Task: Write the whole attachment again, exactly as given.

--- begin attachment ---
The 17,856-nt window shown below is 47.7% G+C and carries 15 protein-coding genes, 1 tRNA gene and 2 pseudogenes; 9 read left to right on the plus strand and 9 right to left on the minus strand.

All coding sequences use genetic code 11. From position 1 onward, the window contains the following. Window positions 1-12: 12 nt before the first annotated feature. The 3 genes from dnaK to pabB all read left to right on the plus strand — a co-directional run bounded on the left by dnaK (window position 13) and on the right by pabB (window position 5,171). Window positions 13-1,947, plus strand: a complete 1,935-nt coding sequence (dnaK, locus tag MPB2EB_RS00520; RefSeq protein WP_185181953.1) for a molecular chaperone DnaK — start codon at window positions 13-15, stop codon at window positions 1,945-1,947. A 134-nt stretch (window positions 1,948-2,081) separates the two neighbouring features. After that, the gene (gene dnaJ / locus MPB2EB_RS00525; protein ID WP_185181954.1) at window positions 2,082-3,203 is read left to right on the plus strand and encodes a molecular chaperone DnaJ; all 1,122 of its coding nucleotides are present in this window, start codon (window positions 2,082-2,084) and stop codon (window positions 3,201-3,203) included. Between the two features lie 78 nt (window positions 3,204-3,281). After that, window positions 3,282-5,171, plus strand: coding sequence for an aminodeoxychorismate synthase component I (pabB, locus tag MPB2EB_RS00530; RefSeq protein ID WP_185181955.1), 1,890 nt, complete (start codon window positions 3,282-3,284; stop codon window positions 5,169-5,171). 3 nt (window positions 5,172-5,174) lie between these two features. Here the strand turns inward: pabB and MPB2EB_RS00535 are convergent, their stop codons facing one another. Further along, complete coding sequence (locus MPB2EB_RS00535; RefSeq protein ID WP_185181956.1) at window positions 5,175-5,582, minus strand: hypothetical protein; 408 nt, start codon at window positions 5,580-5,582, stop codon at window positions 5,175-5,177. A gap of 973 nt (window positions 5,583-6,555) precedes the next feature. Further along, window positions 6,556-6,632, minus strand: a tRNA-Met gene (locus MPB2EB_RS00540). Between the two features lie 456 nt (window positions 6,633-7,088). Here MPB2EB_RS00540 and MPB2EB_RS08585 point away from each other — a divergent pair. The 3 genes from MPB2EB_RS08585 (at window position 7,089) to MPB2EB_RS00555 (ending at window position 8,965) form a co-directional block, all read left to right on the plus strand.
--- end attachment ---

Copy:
The 17,856-nt window shown below is 47.7% G+C and carries 15 protein-coding genes, 1 tRNA gene and 2 pseudogenes; 9 read left to right on the plus strand and 9 right to left on the minus strand.

All coding sequences use genetic code 11. From position 1 onward, the window contains the following. Window positions 1-12: 12 nt before the first annotated feature. The 3 genes from dnaK to pabB all read left to right on the plus strand — a co-directional run bounded on the left by dnaK (window position 13) and on the right by pabB (window position 5,171). Window positions 13-1,947, plus strand: a complete 1,935-nt coding sequence (dnaK, locus tag MPB2EB_RS00520; RefSeq protein WP_185181953.1) for a molecular chaperone DnaK — start codon at window positions 13-15, stop codon at window positions 1,945-1,947. A 134-nt stretch (window positions 1,948-2,081) separates the two neighbouring features. After that, the gene (gene dnaJ / locus MPB2EB_RS00525; protein ID WP_185181954.1) at window positions 2,082-3,203 is read left to right on the plus strand and encodes a molecular chaperone DnaJ; all 1,122 of its coding nucleotides are present in this window, start codon (window positions 2,082-2,084) and stop codon (window positions 3,201-3,203) included. Between the two features lie 78 nt (window positions 3,204-3,281). After that, window positions 3,282-5,171, plus strand: coding sequence for an aminodeoxychorismate synthase component I (pabB, locus tag MPB2EB_RS00530; RefSeq protein ID WP_185181955.1), 1,890 nt, complete (start codon window positions 3,282-3,284; stop codon window positions 5,169-5,171). 3 nt (window positions 5,172-5,174) lie between these two features. Here the strand turns inward: pabB and MPB2EB_RS00535 are convergent, their stop codons facing one another. Further along, complete coding sequence (locus MPB2EB_RS00535; RefSeq protein ID WP_185181956.1) at window positions 5,175-5,582, minus strand: hypothetical protein; 408 nt, start codon at window positions 5,580-5,582, stop codon at window positions 5,175-5,177. A gap of 973 nt (window positions 5,583-6,555) precedes the next feature. Further along, window positions 6,556-6,632, minus strand: a tRNA-Met gene (locus MPB2EB_RS00540). Between the two features lie 456 nt (window positions 6,633-7,088). Here MPB2EB_RS00540 and MPB2EB_RS08585 point away from each other — a divergent pair. The 3 genes from MPB2EB_RS08585 (at window position 7,089) to MPB2EB_RS00555 (ending at window position 8,965) form a co-directional block, all read left to right on the plus strand.